We believe that the recently proposed Data Act marks a new phase for the data economy. The Data Act increases access to data for users of connected devices irrespective of whether it is personal data as defined in the GDPR or not. The proposed law would be the first one to fully embrace the principle of data sovereignty – people and organisations should have self-determination with regards to their data. The data sovereignty aspects of the Data Act will support Europe’s democratic values and create opportunities for organisations and businesses to capitalise on the benefits of the data economy. However, we still have some concerns around the practical, executional side of the Data Act.

The Data Act is an important pillar of the EU Data Strategy, which was adopted in 2020. This plays a key role in support of the EU’s ambitions to build a single market for data and to make Europe a global leader in the data-agile economy. 

As we have previously emphasised in our campaign, we are pleased to see that the Data Act recognises that “the data generated by humans and machines remains unused, or its value is concentrated in hands of relatively few large companies,” and also that “low trust in data-sharing, conflicting economic incentives and technological obstacles do not allow for the full realisation of the potential of data-driven innovation”. Moreover it acknowledges that, in this digital age, access to high-quality and interoperable data from different domains is essential for competitiveness, innovation and sustainable growth across all areas of the EU economy. 

The new regulation is intended to ensure that the same dataset can be used and reused (with user consent) for a variety of purposes, without any limitations and without any loss in terms of quality or quantity. This is expected to stimulate the emergence of new and innovative business models and services, as well as supporting the creation of new knowledge and efforts to achieve climate, health and environment-related objectives. In that sense, the Data Act is a progressive regulation and a significant move towards a more sustainable digital future, built on data sovereignty.

A trust framework as a ‘soft’ infrastructure

It is very good news that the regulation aims to facilitate data sharing across the EU and between sectors by increasing trust in data intermediaries and strengthening data sharing mechanism. However, the Data Act only lightly touches on the implementation of the sharing practices by referring to common standards and data spaces. In this area we think that the Data Act could go much further and direct the development of interoperable soft infrastructure in Europe. As DSN, we have been pushing for over a year now for the development of a trust framework as a ‘soft’ infrastructure, to ensure true interoperability under control of people and organisations. We firmly believe that this is the only way to ensure a more sustainable digital future in which everyone – people and organisations – can benefit from the data economy.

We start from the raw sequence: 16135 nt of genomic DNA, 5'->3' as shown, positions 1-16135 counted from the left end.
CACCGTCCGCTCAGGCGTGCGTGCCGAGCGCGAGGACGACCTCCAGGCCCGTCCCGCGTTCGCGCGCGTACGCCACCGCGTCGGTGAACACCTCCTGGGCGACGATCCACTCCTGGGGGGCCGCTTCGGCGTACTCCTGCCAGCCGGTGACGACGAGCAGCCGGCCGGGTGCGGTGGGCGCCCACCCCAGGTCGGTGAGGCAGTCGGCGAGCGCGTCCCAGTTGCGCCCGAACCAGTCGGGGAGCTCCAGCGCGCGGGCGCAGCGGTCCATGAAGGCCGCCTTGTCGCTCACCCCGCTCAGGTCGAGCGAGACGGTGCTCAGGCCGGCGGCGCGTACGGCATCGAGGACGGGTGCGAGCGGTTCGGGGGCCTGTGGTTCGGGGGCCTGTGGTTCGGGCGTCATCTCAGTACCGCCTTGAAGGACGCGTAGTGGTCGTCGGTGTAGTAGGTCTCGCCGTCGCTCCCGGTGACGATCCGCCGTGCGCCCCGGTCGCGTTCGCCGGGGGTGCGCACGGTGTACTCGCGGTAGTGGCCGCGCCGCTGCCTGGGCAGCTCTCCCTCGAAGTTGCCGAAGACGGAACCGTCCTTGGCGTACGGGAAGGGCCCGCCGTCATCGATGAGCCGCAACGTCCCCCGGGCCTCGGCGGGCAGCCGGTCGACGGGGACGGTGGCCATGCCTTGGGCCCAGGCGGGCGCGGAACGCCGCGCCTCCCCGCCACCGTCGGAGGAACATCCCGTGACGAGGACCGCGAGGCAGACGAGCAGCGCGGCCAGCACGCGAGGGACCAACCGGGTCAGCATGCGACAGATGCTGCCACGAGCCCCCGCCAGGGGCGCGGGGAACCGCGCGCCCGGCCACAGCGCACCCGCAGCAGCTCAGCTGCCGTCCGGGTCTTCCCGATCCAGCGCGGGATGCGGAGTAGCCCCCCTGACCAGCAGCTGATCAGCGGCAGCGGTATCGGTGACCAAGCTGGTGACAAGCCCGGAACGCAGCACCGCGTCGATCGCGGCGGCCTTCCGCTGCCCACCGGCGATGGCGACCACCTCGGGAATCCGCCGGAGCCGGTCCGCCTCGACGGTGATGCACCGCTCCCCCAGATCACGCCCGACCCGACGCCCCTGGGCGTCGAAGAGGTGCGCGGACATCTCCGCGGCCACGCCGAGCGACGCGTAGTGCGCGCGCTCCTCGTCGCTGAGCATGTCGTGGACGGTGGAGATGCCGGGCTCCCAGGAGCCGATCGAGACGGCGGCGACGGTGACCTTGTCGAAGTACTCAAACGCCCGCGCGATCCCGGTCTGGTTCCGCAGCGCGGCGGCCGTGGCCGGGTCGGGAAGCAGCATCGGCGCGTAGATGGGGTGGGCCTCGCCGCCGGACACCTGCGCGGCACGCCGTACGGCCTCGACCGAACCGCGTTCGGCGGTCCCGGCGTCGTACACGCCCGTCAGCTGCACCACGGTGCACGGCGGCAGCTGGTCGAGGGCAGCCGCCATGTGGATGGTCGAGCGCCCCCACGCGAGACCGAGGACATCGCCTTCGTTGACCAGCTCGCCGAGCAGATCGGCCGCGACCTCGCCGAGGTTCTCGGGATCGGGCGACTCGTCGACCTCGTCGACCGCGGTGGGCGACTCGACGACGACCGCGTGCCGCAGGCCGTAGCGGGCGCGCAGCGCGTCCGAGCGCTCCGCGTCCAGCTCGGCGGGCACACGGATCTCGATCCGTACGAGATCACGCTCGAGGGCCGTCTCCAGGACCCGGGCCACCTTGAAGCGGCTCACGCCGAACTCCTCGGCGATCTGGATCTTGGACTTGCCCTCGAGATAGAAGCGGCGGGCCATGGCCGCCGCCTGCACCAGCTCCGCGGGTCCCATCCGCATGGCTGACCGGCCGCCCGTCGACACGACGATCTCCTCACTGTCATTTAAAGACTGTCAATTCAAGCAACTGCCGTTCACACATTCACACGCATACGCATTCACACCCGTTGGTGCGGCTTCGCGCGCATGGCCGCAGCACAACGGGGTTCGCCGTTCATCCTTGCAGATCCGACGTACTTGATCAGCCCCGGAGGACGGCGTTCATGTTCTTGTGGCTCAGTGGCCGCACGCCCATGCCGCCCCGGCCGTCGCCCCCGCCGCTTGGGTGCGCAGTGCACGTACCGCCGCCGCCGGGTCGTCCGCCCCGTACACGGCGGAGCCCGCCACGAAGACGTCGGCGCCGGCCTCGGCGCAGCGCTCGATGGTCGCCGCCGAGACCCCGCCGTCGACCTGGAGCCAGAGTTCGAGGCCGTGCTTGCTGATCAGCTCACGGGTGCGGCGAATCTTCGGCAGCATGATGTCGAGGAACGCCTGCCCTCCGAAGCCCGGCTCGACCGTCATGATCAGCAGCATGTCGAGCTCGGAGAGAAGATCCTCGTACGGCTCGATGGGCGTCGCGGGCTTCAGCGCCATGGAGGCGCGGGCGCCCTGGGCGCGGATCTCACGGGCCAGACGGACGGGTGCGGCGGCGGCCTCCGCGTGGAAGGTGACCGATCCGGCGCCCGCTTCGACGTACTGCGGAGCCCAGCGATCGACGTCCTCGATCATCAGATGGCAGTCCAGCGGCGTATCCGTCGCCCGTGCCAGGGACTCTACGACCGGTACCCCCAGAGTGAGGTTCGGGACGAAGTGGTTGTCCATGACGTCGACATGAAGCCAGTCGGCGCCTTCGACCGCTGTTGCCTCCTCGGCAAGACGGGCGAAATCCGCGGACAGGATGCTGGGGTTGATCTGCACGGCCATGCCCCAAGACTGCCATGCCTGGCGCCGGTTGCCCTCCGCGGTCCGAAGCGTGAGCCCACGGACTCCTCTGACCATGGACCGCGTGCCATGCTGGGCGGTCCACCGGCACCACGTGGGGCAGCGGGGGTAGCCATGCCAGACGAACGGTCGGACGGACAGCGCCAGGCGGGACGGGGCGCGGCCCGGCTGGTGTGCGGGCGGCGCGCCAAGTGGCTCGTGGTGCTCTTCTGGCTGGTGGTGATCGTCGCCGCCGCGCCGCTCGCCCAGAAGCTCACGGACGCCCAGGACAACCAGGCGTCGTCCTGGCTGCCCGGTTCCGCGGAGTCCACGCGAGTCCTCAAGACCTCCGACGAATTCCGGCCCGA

The European Commission can play a key role in this by establishing an EU-wide soft infrastructure for cross-sectoral data governance which consists of functional, legal, technical and operational agreements. This trust framework will support decentralised data sharing based upon European values, built on a sound consent mechanism that works for every entity, whether a person, a business or a government. This soft infrastructure, based on the abovementioned uniform agreements, is essential for organisations to be able to seize the opportunities of the data economy – to innovate, to view data valorisation from a fresh perspective and to develop new business models. 

We must pull together to build a better digital society in which people and organisations are in control of their data, and in which the ‘data benefit balance’ is realigned more fairly. Only then can we create a solid and sustainable foundation for the next growth cycle of the digital economy.

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